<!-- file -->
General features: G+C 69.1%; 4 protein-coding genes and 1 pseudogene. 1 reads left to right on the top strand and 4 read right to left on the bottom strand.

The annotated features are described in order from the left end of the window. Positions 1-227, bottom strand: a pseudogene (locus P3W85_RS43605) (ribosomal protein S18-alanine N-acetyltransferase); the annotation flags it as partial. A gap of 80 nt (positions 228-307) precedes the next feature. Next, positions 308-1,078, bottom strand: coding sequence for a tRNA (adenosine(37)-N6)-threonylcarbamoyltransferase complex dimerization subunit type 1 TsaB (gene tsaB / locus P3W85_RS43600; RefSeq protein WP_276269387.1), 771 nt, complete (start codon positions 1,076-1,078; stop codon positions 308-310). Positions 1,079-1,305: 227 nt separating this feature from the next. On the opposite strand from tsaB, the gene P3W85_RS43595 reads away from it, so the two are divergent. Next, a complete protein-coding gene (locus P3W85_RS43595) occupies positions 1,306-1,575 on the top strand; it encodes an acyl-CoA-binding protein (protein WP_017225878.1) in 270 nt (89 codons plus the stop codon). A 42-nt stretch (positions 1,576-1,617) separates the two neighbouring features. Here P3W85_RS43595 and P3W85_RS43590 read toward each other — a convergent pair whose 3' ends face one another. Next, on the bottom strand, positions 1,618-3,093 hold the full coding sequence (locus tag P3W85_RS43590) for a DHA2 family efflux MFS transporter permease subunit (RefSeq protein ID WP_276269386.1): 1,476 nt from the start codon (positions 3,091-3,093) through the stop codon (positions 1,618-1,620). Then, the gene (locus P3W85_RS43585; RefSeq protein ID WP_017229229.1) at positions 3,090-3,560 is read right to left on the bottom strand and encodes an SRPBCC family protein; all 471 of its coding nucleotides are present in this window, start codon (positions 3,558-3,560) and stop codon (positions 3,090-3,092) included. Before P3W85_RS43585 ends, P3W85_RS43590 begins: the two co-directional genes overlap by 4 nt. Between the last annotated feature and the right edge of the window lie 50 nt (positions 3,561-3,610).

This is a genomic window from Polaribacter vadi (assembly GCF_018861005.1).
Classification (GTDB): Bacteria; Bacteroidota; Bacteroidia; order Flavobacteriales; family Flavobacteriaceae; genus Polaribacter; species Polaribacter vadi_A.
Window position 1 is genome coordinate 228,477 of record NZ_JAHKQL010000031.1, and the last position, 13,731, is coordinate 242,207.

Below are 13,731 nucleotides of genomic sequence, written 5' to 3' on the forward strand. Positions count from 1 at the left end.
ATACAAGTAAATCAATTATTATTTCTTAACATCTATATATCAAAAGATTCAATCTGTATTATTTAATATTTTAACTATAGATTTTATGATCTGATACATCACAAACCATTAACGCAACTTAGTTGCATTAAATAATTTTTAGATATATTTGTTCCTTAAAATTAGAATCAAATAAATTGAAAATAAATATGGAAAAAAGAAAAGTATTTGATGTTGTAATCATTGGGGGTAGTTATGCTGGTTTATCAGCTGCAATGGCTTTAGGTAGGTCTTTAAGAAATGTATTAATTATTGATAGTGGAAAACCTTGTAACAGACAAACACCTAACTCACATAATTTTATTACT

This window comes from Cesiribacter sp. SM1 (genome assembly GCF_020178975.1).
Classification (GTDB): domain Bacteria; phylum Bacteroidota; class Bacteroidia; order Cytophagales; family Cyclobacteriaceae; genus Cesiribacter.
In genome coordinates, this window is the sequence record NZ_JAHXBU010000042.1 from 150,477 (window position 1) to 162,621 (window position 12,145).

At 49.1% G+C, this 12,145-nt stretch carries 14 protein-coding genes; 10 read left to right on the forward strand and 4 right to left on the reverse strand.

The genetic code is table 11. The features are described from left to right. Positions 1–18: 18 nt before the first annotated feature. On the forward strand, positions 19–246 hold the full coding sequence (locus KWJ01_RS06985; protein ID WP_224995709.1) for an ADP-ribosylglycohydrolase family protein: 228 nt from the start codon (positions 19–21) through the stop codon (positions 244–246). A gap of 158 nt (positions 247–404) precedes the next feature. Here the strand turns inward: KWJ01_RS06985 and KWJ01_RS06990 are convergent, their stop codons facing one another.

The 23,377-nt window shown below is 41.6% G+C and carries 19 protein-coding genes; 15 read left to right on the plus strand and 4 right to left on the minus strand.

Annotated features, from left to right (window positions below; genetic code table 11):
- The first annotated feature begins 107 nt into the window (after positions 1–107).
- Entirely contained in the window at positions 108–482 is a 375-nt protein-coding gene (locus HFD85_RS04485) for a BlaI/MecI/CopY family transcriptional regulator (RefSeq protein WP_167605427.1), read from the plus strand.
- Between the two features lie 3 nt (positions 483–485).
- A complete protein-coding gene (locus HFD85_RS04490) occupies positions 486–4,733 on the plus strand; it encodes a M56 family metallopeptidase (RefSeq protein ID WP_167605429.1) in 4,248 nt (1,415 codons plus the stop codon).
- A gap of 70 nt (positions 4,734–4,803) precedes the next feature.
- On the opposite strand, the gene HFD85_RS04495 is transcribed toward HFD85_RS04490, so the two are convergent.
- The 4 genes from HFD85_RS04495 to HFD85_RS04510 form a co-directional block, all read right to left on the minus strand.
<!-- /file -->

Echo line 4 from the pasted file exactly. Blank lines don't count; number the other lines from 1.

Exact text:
Classification (GTDB): Bacteria; Bacteroidota; Bacteroidia; order Flavobacteriales; family Flavobacteriaceae; genus Polaribacter; species Polaribacter vadi_A.